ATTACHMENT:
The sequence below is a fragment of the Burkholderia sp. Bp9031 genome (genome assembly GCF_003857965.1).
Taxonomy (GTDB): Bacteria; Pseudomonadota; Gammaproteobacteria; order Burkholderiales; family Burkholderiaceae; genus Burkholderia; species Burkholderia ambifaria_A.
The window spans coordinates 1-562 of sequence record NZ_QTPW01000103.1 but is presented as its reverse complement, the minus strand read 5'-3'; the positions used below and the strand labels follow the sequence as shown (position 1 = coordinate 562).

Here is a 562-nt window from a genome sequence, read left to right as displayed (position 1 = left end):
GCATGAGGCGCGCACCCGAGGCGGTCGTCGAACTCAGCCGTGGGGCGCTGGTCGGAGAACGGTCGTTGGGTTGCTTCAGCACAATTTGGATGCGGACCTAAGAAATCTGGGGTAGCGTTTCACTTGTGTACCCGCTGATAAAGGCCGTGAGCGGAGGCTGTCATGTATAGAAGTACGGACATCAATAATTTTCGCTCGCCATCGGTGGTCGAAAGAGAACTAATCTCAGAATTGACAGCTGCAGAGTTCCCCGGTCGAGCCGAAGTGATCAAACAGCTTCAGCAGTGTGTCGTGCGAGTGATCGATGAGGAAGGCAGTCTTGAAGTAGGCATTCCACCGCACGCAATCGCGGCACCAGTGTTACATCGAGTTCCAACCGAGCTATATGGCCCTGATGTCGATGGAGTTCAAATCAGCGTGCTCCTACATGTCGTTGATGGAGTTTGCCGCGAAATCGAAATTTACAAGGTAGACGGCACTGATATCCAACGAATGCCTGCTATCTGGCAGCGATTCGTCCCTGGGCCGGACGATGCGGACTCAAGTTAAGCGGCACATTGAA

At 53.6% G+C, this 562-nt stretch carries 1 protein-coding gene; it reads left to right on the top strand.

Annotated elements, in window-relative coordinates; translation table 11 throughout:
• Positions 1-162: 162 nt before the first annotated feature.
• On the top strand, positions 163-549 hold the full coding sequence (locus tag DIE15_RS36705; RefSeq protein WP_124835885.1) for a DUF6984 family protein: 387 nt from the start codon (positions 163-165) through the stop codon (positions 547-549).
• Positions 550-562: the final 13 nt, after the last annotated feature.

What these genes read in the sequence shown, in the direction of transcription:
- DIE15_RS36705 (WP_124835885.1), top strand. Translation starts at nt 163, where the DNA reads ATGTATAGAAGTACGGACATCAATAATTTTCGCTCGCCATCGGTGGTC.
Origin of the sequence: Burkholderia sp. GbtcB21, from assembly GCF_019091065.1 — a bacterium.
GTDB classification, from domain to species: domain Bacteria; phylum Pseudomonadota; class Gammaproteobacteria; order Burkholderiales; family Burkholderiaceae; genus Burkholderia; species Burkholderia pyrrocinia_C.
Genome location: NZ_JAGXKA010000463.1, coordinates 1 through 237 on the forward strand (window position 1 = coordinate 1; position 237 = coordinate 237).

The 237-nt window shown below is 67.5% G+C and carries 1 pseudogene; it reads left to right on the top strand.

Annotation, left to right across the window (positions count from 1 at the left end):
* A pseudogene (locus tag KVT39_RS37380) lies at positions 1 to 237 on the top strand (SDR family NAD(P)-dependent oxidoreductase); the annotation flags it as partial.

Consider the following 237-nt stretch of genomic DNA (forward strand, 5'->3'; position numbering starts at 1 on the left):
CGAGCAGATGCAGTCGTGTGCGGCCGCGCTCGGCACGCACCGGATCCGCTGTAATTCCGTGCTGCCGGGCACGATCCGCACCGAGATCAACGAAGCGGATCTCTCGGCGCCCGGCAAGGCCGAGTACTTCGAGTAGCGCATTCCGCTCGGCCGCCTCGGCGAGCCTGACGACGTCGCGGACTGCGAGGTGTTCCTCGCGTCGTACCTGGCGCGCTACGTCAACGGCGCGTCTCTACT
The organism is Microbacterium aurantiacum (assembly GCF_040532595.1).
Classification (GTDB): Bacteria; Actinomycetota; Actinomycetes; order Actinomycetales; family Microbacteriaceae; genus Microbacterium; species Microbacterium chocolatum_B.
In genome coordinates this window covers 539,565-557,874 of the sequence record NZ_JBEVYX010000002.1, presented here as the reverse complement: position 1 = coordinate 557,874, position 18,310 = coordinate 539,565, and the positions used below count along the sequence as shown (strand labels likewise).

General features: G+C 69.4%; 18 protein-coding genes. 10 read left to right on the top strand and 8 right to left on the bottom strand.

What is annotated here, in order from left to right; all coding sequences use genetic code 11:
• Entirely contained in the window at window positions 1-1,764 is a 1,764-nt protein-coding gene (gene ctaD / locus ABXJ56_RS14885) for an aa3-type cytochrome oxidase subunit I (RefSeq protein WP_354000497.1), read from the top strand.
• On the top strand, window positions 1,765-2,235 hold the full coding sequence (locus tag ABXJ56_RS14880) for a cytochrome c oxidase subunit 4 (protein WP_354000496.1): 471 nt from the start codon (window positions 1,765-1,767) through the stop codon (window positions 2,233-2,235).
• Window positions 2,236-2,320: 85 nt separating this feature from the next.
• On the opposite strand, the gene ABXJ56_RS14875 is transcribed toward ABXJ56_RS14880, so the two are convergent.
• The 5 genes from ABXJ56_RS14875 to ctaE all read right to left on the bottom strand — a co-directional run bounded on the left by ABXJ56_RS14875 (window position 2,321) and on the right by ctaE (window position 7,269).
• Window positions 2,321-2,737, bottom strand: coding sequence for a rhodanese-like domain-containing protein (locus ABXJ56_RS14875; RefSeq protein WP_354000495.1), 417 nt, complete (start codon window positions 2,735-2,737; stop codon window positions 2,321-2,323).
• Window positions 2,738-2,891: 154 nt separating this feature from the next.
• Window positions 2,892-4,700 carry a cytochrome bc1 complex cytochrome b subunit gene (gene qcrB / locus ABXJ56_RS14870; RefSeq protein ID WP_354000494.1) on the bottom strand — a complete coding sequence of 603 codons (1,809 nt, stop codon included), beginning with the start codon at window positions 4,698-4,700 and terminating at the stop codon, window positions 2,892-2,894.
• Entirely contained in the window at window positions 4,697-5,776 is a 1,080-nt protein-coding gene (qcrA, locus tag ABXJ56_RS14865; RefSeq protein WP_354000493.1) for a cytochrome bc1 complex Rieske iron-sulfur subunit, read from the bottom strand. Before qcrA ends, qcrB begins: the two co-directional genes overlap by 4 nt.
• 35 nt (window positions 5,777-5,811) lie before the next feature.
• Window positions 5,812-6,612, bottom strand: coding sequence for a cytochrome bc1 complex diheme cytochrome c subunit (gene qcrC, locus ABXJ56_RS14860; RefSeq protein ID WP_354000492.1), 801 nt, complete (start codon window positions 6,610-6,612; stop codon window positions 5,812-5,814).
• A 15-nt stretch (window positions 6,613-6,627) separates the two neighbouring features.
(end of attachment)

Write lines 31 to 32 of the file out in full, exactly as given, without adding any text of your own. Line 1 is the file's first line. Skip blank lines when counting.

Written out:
• Window positions 2,321-2,737, bottom strand: coding sequence for a rhodanese-like domain-containing protein (locus ABXJ56_RS14875; RefSeq protein WP_354000495.1), 417 nt, complete (start codon window positions 2,735-2,737; stop codon window positions 2,321-2,323).
• Window positions 2,738-2,891: 154 nt separating this feature from the next.